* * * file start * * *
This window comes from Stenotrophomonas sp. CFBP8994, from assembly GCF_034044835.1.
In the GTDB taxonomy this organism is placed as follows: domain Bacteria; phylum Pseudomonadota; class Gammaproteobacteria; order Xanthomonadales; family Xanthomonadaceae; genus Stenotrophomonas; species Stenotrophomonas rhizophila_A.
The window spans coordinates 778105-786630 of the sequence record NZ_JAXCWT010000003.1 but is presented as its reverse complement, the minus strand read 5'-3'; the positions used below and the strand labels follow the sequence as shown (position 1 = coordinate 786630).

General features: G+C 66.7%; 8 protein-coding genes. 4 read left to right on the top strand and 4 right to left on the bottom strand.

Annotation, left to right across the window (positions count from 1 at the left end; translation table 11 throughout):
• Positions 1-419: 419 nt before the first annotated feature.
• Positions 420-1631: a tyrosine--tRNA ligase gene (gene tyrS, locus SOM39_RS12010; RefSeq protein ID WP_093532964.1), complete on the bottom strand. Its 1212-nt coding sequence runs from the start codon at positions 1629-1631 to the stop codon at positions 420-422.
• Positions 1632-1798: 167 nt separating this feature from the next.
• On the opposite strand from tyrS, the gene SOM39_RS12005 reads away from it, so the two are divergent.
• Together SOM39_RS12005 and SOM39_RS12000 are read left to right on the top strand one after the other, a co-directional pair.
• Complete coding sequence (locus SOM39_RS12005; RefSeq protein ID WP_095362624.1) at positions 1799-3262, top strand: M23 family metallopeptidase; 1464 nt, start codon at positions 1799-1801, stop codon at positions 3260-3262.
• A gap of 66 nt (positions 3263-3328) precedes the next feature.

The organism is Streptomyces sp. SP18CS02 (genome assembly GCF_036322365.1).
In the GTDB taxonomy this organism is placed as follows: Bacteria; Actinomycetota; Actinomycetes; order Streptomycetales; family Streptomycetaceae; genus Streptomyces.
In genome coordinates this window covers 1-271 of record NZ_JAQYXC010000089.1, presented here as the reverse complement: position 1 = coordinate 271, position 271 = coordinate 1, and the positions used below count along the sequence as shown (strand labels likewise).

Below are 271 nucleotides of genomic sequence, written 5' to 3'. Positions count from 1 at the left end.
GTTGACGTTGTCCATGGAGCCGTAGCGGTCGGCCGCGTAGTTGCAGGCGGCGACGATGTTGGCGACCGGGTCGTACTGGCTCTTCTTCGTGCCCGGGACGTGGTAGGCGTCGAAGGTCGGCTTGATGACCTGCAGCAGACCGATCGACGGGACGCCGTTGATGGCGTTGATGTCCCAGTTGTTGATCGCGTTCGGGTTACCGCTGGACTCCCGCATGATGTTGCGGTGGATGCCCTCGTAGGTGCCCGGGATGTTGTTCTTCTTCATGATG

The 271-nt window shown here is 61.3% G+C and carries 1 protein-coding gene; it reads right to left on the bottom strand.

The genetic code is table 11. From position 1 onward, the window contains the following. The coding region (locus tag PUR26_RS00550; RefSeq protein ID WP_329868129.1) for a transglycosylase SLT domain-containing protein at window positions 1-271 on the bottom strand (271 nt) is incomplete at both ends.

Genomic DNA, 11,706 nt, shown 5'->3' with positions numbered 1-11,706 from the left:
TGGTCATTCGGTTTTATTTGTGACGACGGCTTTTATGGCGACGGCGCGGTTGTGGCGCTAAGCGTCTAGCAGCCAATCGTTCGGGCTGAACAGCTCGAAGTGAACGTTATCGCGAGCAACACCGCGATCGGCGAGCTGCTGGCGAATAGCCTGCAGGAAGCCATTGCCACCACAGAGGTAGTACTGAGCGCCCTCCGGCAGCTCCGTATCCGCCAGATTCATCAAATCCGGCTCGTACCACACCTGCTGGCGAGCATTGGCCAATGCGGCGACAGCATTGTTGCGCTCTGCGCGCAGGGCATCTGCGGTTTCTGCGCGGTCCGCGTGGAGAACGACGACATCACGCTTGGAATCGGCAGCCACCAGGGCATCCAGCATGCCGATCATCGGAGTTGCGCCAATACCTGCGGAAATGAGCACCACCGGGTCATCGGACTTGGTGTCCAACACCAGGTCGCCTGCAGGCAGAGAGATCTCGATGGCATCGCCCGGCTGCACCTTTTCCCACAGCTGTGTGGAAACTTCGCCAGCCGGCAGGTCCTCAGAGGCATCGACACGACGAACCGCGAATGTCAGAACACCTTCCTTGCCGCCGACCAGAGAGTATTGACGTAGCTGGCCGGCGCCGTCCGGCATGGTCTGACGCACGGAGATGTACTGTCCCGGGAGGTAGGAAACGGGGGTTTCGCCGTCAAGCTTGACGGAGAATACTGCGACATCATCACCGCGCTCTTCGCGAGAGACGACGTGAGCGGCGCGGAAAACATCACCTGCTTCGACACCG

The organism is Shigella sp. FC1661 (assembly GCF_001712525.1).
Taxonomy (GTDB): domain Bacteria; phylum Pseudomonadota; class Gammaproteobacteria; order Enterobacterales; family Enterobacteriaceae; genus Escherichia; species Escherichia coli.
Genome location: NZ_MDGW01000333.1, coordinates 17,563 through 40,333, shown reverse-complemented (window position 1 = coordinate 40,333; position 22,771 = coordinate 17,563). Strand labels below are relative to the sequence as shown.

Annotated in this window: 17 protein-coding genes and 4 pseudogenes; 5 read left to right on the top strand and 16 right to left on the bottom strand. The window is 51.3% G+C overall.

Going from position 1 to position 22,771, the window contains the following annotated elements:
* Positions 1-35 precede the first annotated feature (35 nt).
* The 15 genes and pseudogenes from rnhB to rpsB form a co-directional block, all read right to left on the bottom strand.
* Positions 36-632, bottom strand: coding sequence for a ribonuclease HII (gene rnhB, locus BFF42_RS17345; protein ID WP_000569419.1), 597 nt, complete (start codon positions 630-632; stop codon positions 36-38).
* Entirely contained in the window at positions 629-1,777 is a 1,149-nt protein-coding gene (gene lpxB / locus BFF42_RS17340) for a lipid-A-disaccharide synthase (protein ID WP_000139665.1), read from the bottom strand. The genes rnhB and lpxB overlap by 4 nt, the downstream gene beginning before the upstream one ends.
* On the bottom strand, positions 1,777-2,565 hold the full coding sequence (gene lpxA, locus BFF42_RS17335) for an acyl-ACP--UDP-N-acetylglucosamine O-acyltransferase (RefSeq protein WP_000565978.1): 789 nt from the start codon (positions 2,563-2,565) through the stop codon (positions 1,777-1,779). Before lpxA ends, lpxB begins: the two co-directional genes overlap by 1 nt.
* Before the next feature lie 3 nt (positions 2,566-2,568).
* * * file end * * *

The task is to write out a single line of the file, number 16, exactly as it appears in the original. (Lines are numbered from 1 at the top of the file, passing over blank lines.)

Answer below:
Below are 271 nucleotides of genomic sequence, written 5' to 3'. Positions count from 1 at the left end.